While many jobs were put on hold during the pandemic, there are a few that may not come back—ever.
Glassdoor’s Workplace Trends 2021 report
finds that job postings for discretionary health services—or those that are elective and can be postponed during a pandemic—are down dramatically. The most at-risk job is that of an audiologist, for which job listings on Glassdoor declined 70% during the pandemic - Forbes reports
Angela Shoup, president of the American Academy of Audiology, says she’s heard reports of audiologists being placed on long furloughs, as well as some who’ve closed their private practices and retired early this year. Many recent graduates looking for jobs in audiology have been told that larger practices are not hiring, she says.
Job postings for opticians and physical therapists saw a similar fate, down 61% and 40%, respectively. There’s also been a shortage of administrative and lower-skilled office roles. Jobs for event coordinators are down 69%, making it the second most at-risk job post-pandemic. Similarly, openings for executive assistants are down 55%, human resources generalists are down 37% and receptionists are down 35%, as most offices have been closed.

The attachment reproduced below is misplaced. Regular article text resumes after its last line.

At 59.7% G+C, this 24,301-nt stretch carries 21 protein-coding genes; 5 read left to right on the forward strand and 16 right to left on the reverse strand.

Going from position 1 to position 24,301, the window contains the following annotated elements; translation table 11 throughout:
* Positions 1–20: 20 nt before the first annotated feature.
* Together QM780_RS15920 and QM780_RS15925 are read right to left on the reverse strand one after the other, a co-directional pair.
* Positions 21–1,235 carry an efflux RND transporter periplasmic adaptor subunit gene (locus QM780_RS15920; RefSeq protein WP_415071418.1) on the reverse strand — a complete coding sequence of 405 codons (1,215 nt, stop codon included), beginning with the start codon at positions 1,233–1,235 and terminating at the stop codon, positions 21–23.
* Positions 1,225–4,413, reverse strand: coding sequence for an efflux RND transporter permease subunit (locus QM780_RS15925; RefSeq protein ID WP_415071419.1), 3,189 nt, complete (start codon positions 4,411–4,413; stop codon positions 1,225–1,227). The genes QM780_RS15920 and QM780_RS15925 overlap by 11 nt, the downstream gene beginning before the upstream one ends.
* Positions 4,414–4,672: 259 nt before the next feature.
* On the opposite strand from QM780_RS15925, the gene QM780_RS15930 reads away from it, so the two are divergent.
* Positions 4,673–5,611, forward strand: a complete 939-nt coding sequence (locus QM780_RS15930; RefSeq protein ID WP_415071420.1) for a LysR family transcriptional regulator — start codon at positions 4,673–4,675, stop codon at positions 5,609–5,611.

Unsurprisingly, positions for personal services workers have also plummeted. Beauty consultants took the hardest hit, with jobs down 53%. Jobs for valets were down 51%.
“[These are jobs] where Covid-19 is in the driver's seat,” says Andrew Chamberlain, Glassdoor’s chief economist. “People are not going to return to their nail salons or get discretionary LASIK eye surgeries or go to in-person events until the virus is under control.”
Discretionary healthcare, event, and personal-service jobs won’t disappear altogether after the pandemic, but they will certainly be slow to come back, he says. However, he thinks it’s possible some jobs may be lost forever.
For example, Chamberlain says, administrative assistants’ days may be numbered, as many of their responsibilities have been automated. Brand ambassadors may also be a thing of the past, as consumers have relied on e-commerce during the pandemic and will likely continue to buy online.
The good news? Employers in front-line industries that have been hiring throughout the pandemic will likely continue to pad their headcounts in 2021, Chamberlain says.
Warehouse worker job postings, for instance, were up 174% from a year ago, while registered nurse roles were up 51% during Covid-19.
Some of the jobs deemed least at-risk
are those that can be performed remotely, such as
customer service representatives and IT specialists. However, those working for companies that have adopted full-time remote or hybrid work arrangements may see their pay adjusted should they relocate to less expensive zip codes. Chamberlain suspects tech workers, for instance, who leave pricey metros such as San Francisco and New York, could see their salaries adjusted down 5% to 30%.
And yet, in an effort to attract and retain talent, he expects employers may resuscitate another casualty of the pandemic: office perks. “It’s just a way to get more creativity and serendipity out of people,” he says. “After a year of work from home where everyone is feeling isolated . . . perks will be an important way to rebuild the culture.”